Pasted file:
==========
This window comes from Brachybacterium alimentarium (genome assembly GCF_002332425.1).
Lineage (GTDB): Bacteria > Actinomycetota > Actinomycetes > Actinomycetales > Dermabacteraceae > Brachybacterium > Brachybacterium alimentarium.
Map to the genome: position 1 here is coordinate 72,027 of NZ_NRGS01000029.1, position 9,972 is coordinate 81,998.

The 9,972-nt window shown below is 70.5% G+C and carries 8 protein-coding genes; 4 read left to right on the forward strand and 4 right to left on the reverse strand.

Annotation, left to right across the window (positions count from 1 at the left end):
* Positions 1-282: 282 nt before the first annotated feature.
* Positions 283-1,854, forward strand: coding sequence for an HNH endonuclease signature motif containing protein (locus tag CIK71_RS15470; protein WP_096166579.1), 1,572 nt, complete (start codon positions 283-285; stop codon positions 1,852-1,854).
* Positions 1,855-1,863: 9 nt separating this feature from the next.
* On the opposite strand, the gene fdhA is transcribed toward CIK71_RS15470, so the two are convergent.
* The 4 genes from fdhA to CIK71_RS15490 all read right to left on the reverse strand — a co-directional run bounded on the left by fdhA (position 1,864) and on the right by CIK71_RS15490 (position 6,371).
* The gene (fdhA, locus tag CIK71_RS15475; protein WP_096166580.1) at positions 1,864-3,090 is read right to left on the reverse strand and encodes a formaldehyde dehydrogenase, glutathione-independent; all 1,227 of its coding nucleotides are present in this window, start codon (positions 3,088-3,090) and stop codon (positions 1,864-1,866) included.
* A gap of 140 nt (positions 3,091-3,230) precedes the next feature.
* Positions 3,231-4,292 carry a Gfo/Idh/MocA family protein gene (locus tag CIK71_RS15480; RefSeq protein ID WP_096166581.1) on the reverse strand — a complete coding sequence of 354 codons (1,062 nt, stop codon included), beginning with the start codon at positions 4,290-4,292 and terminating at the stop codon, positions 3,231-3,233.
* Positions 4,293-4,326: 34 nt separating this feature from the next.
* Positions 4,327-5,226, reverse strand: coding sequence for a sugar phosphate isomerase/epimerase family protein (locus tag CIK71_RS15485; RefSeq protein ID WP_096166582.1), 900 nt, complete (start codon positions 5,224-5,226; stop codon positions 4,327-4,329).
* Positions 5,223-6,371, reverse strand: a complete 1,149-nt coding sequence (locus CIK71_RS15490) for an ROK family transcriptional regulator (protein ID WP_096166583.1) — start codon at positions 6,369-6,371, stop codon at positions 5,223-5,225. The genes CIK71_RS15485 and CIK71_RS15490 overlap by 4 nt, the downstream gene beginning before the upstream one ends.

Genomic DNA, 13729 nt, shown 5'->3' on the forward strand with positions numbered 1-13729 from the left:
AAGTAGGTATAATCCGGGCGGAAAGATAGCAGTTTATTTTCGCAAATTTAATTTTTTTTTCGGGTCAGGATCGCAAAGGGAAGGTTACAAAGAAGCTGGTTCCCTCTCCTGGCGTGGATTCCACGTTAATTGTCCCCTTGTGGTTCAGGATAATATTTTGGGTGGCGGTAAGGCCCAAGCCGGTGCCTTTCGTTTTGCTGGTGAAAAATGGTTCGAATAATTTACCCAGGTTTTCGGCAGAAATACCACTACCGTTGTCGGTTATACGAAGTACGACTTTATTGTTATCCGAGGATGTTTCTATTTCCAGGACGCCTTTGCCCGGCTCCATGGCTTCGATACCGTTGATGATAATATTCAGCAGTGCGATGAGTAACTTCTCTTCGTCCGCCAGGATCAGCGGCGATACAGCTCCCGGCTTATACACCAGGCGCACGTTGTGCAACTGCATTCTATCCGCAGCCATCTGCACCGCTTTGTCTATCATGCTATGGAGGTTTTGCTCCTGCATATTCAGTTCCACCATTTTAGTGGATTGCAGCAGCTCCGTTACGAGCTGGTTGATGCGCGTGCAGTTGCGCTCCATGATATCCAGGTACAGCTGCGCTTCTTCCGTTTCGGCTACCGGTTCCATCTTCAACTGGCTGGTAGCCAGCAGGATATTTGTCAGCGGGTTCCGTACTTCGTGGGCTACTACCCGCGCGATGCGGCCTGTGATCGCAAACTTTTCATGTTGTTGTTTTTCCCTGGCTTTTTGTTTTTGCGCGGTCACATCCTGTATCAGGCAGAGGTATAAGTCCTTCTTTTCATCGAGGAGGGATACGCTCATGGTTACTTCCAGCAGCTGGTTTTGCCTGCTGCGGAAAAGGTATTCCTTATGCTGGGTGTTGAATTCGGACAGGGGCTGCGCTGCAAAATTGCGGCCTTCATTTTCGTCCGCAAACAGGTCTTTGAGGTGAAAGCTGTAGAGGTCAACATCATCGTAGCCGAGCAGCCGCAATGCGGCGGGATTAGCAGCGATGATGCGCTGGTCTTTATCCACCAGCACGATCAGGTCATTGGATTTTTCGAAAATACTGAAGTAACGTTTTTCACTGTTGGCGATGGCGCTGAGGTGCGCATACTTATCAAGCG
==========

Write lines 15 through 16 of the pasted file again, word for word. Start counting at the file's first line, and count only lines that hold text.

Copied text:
* Positions 4,327-5,226, reverse strand: coding sequence for a sugar phosphate isomerase/epimerase family protein (locus tag CIK71_RS15485; RefSeq protein ID WP_096166582.1), 900 nt, complete (start codon positions 5,224-5,226; stop codon positions 4,327-4,329).
* Positions 5,223-6,371, reverse strand: a complete 1,149-nt coding sequence (locus CIK71_RS15490) for an ROK family transcriptional regulator (protein ID WP_096166583.1) — start codon at positions 6,369-6,371, stop codon at positions 5,223-5,225. The genes CIK71_RS15485 and CIK71_RS15490 overlap by 4 nt, the downstream gene beginning before the upstream one ends.